In ILWIS Projections are used by Coordinate systems to defines the relation between the map coordinates (X,Y) and the geographic coordinates latitude and longitude. The Earth's surface is curved, however in maps it is presented as a flat surface. Therefore, the display of an area on a map will always lead to some deformation or distortion; there is no 'perfect' projection. If you show only a small part of the Earth, like a town, the distortion will be almost insignificant. If, on the other hand, a map shows a continent, deformations and distortions will be a major problem. To correctly represent the curved Earth's surface on a flat map, you need a special projection. The geographic coordinates are converted to a metric coordinate system, measuring the X- and Y-directions in meters. Each projection has unique equations for the transformation from geographic to metric coordinates and vice versa.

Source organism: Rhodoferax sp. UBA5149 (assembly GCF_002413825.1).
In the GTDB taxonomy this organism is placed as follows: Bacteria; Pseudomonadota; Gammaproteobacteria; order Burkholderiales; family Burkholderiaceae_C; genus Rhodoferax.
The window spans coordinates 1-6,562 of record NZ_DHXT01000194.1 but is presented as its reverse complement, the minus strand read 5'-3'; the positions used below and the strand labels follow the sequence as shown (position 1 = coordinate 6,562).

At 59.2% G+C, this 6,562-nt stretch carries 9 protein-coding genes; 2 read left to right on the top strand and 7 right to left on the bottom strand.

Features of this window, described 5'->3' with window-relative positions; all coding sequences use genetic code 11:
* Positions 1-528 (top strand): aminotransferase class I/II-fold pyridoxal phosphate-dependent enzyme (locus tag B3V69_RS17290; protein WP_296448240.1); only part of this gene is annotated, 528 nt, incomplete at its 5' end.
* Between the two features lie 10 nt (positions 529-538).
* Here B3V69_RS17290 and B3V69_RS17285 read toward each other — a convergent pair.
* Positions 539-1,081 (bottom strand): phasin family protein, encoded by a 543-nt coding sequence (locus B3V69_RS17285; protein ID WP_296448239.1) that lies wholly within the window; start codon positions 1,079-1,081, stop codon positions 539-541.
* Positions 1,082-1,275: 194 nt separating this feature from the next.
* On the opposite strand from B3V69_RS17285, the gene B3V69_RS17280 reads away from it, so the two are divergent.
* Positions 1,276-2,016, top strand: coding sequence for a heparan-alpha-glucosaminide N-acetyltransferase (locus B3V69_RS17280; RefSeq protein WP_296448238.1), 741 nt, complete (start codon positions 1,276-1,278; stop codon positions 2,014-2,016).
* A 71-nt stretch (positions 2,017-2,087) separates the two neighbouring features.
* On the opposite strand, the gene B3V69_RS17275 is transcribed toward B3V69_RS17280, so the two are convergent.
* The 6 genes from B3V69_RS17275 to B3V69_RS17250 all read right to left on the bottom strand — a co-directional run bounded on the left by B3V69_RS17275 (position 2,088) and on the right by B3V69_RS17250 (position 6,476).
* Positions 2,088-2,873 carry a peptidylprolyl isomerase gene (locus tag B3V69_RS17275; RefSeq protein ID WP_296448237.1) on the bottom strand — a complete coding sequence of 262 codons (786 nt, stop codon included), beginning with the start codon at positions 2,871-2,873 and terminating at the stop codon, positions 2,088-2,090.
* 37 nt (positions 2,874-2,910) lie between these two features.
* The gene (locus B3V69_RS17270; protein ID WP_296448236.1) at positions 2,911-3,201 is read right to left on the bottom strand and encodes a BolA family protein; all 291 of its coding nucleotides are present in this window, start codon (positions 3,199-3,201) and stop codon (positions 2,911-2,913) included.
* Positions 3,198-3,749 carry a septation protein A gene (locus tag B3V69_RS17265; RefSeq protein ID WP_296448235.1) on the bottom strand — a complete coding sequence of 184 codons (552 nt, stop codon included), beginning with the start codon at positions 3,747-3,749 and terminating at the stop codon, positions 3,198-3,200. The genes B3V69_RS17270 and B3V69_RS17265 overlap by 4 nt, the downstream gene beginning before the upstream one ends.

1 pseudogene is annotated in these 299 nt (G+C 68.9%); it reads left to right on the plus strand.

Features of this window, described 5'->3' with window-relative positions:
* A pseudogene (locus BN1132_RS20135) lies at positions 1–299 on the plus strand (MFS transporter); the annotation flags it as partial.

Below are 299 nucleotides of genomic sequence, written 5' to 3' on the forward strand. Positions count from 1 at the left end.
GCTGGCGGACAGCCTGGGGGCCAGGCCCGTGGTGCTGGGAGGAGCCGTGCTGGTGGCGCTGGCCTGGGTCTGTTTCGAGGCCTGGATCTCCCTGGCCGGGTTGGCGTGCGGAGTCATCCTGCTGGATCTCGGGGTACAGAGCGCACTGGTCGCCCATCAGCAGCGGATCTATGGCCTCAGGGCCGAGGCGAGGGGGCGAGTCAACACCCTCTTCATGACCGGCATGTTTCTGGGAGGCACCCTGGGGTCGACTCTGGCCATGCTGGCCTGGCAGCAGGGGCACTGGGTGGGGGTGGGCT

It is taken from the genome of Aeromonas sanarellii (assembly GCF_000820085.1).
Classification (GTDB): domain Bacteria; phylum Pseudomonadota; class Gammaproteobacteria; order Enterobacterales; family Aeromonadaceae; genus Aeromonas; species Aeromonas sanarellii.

Because of the earth's rotation, the shape of the earth is not a perfect sphere. The earth is flattened towards the poles: the equatorial axis (diameter of the equator circle) is longer than the polar axis. The shape of the earth can be represented by an ellipsoid, or as it is sometimes called, a spheroid (shapes that are generated by revolving an ellipsis around its minor axis). The choice of the ellipsoid which fits best a certain region of the earth surface to be mapped depends on the surface curvature and geoid undulations in that region. Hence every country has its own 'best fit' ellipsoid.